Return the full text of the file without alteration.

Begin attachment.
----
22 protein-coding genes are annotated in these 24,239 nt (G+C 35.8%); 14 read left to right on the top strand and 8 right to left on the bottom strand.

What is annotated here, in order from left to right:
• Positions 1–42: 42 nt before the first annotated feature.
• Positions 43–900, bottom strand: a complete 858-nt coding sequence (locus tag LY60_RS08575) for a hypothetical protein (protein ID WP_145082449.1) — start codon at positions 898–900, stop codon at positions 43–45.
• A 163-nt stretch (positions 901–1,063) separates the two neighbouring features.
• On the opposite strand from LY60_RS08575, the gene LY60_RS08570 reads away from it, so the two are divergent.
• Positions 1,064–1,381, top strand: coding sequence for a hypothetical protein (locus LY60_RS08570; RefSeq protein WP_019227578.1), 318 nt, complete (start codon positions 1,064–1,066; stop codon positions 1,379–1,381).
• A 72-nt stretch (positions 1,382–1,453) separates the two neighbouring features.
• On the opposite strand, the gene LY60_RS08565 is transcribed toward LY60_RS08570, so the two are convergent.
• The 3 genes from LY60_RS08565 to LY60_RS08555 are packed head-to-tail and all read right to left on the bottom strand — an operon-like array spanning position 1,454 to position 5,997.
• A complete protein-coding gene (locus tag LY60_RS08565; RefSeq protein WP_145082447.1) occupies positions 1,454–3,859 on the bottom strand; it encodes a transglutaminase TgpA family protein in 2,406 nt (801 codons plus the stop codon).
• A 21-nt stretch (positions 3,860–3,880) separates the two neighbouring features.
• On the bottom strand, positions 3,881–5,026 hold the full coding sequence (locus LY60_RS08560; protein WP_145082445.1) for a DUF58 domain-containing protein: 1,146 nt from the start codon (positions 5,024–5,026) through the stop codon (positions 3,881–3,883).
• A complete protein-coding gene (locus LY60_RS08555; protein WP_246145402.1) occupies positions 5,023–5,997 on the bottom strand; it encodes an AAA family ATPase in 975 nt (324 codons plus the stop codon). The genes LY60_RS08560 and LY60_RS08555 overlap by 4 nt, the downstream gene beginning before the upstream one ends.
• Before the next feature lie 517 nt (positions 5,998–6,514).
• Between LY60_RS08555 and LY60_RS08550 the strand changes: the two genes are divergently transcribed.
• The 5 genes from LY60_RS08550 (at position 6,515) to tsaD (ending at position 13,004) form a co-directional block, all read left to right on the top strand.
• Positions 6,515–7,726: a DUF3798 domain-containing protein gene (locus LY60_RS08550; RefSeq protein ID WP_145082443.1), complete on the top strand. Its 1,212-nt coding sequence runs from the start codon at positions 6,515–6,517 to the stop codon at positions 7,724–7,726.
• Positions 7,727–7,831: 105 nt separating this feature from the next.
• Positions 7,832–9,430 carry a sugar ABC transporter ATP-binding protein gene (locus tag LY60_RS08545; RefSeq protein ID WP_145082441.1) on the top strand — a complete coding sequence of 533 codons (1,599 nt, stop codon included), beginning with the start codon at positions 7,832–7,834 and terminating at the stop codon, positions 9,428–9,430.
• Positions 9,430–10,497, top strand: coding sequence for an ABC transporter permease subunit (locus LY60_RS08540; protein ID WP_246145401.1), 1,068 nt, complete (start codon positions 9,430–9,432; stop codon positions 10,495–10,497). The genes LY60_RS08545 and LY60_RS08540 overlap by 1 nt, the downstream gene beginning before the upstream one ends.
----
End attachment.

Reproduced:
22 protein-coding genes are annotated in these 24,239 nt (G+C 35.8%); 14 read left to right on the top strand and 8 right to left on the bottom strand.

What is annotated here, in order from left to right:
• Positions 1–42: 42 nt before the first annotated feature.
• Positions 43–900, bottom strand: a complete 858-nt coding sequence (locus tag LY60_RS08575) for a hypothetical protein (protein ID WP_145082449.1) — start codon at positions 898–900, stop codon at positions 43–45.
• A 163-nt stretch (positions 901–1,063) separates the two neighbouring features.
• On the opposite strand from LY60_RS08575, the gene LY60_RS08570 reads away from it, so the two are divergent.
• Positions 1,064–1,381, top strand: coding sequence for a hypothetical protein (locus LY60_RS08570; RefSeq protein WP_019227578.1), 318 nt, complete (start codon positions 1,064–1,066; stop codon positions 1,379–1,381).
• A 72-nt stretch (positions 1,382–1,453) separates the two neighbouring features.
• On the opposite strand, the gene LY60_RS08565 is transcribed toward LY60_RS08570, so the two are convergent.
• The 3 genes from LY60_RS08565 to LY60_RS08555 are packed head-to-tail and all read right to left on the bottom strand — an operon-like array spanning position 1,454 to position 5,997.
• A complete protein-coding gene (locus tag LY60_RS08565; RefSeq protein WP_145082447.1) occupies positions 1,454–3,859 on the bottom strand; it encodes a transglutaminase TgpA family protein in 2,406 nt (801 codons plus the stop codon).
• A 21-nt stretch (positions 3,860–3,880) separates the two neighbouring features.
• On the bottom strand, positions 3,881–5,026 hold the full coding sequence (locus LY60_RS08560; protein WP_145082445.1) for a DUF58 domain-containing protein: 1,146 nt from the start codon (positions 5,024–5,026) through the stop codon (positions 3,881–3,883).
• A complete protein-coding gene (locus LY60_RS08555; protein WP_246145402.1) occupies positions 5,023–5,997 on the bottom strand; it encodes an AAA family ATPase in 975 nt (324 codons plus the stop codon). The genes LY60_RS08560 and LY60_RS08555 overlap by 4 nt, the downstream gene beginning before the upstream one ends.
• Before the next feature lie 517 nt (positions 5,998–6,514).
• Between LY60_RS08555 and LY60_RS08550 the strand changes: the two genes are divergently transcribed.
• The 5 genes from LY60_RS08550 (at position 6,515) to tsaD (ending at position 13,004) form a co-directional block, all read left to right on the top strand.
• Positions 6,515–7,726: a DUF3798 domain-containing protein gene (locus LY60_RS08550; RefSeq protein ID WP_145082443.1), complete on the top strand. Its 1,212-nt coding sequence runs from the start codon at positions 6,515–6,517 to the stop codon at positions 7,724–7,726.
• Positions 7,727–7,831: 105 nt separating this feature from the next.
• Positions 7,832–9,430 carry a sugar ABC transporter ATP-binding protein gene (locus tag LY60_RS08545; RefSeq protein ID WP_145082441.1) on the top strand — a complete coding sequence of 533 codons (1,599 nt, stop codon included), beginning with the start codon at positions 7,832–7,834 and terminating at the stop codon, positions 9,428–9,430.
• Positions 9,430–10,497, top strand: coding sequence for an ABC transporter permease subunit (locus LY60_RS08540; protein ID WP_246145401.1), 1,068 nt, complete (start codon positions 9,430–9,432; stop codon positions 10,495–10,497). The genes LY60_RS08545 and LY60_RS08540 overlap by 1 nt, the downstream gene beginning before the upstream one ends.